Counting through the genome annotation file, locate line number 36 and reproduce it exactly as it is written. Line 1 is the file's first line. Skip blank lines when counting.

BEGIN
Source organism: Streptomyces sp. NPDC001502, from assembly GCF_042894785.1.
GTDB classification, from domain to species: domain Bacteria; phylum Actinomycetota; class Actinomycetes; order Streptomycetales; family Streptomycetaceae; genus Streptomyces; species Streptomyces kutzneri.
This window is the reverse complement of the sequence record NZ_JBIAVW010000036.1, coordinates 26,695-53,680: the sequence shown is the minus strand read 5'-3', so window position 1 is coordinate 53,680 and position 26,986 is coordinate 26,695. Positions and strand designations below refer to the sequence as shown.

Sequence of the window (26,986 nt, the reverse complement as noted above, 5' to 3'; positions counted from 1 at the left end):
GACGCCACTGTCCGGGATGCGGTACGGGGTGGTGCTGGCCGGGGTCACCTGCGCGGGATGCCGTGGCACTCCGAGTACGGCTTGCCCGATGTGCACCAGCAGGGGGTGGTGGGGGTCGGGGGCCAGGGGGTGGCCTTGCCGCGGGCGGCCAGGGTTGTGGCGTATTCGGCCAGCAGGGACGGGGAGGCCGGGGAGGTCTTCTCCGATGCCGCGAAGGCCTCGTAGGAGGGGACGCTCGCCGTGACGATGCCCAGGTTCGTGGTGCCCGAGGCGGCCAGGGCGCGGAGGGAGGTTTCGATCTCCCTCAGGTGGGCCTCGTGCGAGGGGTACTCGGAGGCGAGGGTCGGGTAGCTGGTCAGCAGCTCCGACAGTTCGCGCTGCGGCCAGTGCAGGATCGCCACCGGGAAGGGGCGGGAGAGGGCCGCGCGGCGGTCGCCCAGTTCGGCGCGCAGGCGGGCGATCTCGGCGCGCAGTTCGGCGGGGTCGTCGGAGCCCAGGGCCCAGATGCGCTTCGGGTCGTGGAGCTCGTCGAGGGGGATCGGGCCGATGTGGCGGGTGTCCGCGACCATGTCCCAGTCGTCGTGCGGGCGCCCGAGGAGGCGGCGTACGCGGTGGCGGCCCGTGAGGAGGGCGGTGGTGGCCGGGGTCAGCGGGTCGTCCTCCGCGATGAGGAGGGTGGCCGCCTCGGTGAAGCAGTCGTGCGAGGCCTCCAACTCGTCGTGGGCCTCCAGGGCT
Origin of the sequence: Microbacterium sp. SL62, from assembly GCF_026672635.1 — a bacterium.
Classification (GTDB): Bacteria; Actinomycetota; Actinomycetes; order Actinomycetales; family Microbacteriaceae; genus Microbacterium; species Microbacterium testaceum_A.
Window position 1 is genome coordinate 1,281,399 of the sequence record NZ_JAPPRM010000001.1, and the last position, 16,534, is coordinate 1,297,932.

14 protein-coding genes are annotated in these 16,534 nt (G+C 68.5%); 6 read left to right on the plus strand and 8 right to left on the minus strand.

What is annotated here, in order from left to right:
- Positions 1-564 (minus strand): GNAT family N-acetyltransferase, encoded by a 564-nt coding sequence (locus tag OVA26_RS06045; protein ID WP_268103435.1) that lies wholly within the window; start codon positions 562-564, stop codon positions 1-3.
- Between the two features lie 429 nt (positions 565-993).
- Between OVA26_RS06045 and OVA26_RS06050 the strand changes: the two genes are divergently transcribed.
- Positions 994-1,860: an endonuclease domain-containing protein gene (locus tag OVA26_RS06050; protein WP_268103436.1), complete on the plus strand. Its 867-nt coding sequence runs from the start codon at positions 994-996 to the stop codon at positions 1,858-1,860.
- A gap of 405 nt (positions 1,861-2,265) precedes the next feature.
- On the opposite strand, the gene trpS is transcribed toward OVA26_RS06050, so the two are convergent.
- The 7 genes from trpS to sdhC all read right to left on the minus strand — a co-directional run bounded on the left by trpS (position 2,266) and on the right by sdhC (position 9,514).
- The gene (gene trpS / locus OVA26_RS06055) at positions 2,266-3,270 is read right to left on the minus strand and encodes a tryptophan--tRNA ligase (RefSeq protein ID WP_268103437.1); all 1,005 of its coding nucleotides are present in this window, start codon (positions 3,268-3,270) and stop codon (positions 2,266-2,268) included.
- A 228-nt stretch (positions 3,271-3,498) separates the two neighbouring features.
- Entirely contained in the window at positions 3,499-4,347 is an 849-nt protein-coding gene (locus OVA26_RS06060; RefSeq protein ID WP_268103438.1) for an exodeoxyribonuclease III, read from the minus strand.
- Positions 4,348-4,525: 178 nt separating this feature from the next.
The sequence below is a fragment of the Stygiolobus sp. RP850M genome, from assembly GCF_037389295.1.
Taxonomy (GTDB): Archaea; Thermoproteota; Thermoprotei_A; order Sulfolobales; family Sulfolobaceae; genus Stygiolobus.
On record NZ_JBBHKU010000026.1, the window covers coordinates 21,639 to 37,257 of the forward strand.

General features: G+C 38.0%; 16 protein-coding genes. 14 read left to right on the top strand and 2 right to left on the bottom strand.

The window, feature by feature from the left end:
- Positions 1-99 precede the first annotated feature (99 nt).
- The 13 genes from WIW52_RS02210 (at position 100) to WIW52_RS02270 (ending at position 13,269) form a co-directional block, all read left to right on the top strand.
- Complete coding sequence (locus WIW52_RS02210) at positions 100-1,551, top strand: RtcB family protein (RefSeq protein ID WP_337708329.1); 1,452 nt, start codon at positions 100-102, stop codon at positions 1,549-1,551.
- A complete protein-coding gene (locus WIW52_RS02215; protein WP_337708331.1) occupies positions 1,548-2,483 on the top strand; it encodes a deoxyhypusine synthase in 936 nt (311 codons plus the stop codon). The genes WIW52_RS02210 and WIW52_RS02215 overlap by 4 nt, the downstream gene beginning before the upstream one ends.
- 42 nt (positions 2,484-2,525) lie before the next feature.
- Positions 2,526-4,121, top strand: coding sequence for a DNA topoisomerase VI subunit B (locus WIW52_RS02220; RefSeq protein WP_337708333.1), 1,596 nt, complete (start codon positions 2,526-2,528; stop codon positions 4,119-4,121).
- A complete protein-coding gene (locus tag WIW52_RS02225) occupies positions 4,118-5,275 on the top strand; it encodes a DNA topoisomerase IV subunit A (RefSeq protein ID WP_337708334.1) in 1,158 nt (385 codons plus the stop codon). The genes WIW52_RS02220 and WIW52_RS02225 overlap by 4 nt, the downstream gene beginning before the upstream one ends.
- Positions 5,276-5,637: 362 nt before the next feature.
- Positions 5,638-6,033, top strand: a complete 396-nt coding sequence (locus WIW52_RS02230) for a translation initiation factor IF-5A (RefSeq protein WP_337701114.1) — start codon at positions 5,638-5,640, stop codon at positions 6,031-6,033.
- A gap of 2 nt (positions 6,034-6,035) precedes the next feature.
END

- A gap of 2 nt (positions 6,034-6,035) precedes the next feature.